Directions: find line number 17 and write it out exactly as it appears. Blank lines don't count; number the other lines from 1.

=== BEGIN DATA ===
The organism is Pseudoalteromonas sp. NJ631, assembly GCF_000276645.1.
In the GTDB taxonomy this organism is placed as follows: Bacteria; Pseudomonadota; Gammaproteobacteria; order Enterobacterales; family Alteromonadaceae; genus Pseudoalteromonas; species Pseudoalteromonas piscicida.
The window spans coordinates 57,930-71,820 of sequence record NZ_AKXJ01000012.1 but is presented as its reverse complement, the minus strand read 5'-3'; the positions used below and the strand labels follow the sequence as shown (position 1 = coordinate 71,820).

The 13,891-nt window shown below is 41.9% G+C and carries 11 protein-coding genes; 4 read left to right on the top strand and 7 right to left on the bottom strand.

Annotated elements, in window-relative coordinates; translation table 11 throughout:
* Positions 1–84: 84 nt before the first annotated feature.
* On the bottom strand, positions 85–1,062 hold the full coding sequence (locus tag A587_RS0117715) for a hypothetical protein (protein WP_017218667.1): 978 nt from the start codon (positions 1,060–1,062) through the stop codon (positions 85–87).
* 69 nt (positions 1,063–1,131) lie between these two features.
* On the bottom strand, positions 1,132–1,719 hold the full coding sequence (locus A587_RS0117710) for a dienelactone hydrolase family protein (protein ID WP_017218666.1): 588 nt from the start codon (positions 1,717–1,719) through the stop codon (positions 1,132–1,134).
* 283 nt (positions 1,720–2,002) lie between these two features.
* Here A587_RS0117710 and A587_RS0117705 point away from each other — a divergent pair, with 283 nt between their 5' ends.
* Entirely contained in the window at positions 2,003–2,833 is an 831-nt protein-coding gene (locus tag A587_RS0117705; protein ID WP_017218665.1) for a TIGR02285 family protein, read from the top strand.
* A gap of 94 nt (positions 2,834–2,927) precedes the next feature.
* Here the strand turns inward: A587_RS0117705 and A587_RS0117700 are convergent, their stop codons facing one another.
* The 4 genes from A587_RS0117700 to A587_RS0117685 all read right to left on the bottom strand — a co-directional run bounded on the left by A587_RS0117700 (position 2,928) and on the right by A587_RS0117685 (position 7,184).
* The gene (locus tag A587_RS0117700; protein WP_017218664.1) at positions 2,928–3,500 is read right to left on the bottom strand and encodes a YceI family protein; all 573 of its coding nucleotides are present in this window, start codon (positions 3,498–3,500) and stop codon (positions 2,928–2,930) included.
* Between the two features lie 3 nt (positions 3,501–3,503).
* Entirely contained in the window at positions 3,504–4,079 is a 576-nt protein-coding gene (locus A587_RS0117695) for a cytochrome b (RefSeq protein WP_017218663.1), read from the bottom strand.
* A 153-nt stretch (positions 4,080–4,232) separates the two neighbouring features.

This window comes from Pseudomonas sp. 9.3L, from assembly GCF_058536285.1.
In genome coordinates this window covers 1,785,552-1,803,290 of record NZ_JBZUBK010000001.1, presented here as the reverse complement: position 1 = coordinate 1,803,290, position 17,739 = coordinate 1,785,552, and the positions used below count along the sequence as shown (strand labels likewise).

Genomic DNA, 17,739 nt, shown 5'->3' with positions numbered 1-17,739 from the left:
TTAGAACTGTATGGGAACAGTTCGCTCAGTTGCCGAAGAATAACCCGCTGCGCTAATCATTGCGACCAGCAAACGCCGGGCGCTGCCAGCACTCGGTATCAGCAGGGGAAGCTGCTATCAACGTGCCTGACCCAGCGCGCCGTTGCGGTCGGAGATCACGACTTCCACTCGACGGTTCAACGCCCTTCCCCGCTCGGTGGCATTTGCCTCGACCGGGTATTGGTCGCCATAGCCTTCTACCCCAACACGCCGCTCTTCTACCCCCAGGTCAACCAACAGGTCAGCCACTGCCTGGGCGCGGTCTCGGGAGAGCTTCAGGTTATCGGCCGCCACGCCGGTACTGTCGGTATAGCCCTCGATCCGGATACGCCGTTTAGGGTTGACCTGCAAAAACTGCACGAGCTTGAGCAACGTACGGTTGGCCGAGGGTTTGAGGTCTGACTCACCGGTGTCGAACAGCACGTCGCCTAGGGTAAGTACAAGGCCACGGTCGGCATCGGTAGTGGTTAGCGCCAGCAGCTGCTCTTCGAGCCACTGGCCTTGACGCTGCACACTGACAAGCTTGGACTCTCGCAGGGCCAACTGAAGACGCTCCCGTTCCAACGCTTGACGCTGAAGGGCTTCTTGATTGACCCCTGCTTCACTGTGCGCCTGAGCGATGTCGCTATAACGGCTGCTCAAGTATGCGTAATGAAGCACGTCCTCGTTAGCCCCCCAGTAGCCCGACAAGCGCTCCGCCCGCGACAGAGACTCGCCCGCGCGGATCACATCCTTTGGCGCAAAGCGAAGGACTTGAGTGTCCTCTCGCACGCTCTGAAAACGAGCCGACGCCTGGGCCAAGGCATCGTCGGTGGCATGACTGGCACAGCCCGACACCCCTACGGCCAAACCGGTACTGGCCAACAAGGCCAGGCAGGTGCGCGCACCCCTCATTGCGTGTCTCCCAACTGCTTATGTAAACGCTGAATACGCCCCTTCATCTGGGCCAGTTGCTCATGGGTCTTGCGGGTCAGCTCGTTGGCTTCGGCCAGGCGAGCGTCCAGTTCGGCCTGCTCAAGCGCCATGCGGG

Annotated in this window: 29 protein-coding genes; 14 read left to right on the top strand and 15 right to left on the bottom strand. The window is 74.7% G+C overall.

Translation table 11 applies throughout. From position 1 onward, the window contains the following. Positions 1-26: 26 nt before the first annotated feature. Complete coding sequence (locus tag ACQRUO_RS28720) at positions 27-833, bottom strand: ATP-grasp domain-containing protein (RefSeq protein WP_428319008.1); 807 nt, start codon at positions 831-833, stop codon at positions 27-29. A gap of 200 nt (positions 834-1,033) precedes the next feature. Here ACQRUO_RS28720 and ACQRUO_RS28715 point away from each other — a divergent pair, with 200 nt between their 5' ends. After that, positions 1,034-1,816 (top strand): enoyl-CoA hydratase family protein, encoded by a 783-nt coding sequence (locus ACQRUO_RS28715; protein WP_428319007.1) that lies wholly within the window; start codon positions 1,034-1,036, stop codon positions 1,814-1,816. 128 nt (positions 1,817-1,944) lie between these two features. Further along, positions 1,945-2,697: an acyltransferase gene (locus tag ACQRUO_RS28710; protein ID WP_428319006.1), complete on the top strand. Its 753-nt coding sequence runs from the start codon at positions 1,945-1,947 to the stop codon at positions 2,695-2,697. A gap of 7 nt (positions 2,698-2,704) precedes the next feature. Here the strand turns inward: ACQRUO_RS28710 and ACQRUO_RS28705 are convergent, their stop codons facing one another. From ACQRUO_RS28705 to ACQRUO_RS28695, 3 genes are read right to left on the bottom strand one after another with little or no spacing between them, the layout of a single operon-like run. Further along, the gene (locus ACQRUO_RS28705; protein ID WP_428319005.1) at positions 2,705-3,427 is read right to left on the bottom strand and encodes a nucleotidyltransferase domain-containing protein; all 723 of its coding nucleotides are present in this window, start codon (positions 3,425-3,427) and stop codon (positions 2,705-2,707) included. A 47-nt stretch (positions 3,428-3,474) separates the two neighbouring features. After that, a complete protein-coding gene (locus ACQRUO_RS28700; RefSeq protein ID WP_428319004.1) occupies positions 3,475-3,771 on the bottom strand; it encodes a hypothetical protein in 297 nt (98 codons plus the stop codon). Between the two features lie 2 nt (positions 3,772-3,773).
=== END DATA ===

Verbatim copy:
* Between the two features lie 3 nt (positions 3,501–3,503).